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Chapter 2: What the bible says about meditation

Chapter 2: What the bible says about meditation

As we noted in Chapter 1, Christian meditation is a form of prayer that is encouraged and practiced in the bible. There are numerous scriptures on prayer and meditation throughout the bible. They instruct Christians to meditate frequently, and to use this time to intentionally focus on God’s words and his deeds. The Bible provides guidance on what Christian meditation should look like. Unlike some forms of meditation that seek to empty the mind, Christian meditation is actually a very focused practice. So what should we focus on?

Christians Should Meditate on God’s words
The bible tells us that when we meditate, we should first and foremost meditate on God’s words. There are a lot of bible verses about prayer and examples of meditation in the bible, but let’s begin by looking at a few:

After Moses’ death, when Joshua is chosen by God to lead Israel, the Lord gives him instructions for leadership. Key among these is to spend time on scripture:

“Keep this Book of the Law always on your lips; meditate on it day and night, so that you may be careful to do everything written in it. Then you will be prosperous and successful.” (Joshua 1:8, NIV)

The Psalms, often referred to as the prayer book of the bible, open with an injunction for us to focus on scripture:

“Blessed is the one...whose delight is in the law of the Lord, and who meditates on his law day and night.” (Psalm 1, 1-2, NIV)

And in the new testament, when Paul writes to Timothy to give him instruction for his ministry and his life, filling his mind with God’s word and truth is key to living:

“Meditate on these things; give yourself entirely to them, that your progress may be evident to all.” (1 Timothy 4:15 NKJV)

Christians Should Meditate on God’s Character and Deeds
In addition to listening to God’s words and focusing on the things he has said to us, the bible also exhorts Christians to meditate on who God is and what he has done.

Meditating on God’s person and action can be a source of strength when we need it. In the Psalms, King David is frequently in anguish and turmoil. In these moments, instead of losing hope, he meditates on God’s character and his past faithfulness. Psalm 77 says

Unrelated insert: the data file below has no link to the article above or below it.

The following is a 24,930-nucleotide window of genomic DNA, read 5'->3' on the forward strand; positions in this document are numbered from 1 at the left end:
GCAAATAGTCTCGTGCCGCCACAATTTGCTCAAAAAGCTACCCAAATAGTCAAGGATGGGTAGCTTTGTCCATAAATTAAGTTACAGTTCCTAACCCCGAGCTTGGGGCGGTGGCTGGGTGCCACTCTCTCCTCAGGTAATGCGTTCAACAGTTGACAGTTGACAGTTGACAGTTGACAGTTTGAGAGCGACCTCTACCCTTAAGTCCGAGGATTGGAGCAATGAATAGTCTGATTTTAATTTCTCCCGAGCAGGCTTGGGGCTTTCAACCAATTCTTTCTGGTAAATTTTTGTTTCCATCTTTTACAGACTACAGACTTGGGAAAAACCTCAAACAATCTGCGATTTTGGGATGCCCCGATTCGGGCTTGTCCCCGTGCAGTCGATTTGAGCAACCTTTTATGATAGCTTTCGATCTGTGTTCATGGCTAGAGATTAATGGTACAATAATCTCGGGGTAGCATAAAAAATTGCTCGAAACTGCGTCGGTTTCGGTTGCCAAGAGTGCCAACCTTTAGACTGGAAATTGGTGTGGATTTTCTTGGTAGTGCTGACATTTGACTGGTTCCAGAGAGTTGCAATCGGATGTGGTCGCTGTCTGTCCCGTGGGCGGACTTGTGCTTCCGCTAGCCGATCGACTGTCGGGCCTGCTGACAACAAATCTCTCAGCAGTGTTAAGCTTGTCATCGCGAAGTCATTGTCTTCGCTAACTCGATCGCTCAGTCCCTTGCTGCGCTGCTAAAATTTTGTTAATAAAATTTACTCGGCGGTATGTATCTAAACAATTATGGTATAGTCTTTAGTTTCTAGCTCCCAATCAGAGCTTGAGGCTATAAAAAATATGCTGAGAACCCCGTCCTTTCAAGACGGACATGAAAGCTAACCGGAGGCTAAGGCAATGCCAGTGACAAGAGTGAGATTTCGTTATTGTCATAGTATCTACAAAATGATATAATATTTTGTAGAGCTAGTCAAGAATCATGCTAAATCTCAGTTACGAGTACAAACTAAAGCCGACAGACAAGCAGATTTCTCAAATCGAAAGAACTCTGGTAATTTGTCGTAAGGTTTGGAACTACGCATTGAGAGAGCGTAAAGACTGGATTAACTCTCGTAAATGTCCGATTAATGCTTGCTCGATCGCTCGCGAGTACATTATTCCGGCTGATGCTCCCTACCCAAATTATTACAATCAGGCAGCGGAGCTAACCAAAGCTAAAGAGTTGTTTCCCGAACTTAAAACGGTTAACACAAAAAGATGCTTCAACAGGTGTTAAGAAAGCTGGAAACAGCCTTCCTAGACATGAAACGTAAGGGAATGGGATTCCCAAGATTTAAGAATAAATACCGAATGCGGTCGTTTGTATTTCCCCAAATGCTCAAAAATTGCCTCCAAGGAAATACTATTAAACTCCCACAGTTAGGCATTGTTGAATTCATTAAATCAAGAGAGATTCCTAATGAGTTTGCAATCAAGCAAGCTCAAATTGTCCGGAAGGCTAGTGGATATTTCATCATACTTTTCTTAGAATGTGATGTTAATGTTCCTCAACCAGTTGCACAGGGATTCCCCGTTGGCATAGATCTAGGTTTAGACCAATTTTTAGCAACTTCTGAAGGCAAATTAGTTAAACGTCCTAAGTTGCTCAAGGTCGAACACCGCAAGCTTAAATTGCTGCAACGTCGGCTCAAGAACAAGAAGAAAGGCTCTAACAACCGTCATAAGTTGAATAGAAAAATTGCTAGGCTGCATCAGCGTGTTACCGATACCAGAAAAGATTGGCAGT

“I will consider all your works and meditate on all your mighty deeds.’ (Psalm 77:12, NIV)

And again in Psalm 143:

“I remember the days of long ago; I meditate on all your works and consider what your hands have done.” (Psalm 143: 5, NIV)”

Meditating on God’s actions can also be a form of praise and thanksgiving. In Psalm 24, the Psalmist is in happier spirits and celebrating God’s deliverance. In this midst of this experience, he contemplates just how good the presence of God is:  

“One thing I have asked from the Lord, that I shall seek: That I may dwell in the house of the Lord all the days of my life, To behold the beauty of the Lord And to meditate in His temple. (Psalm 27:4, NASB)”

How Should Christians Meditate?

As we’ve seen, examples of meditation in the bible make it  very clear on what the focus of our meditation should be (God’s words, his character, his deeds). There’s less details on the mechanics of meditation, but Christian leaders throughout history have offered practical guidance on how to meditate.  Today, there are numerous resources which can help us practice biblical meditations, including apps like Behold. Before we dig into how to practice meditation, let’s take a quick look at what various Christian leaders have said about their own meditative prayer practices in Chapter 3.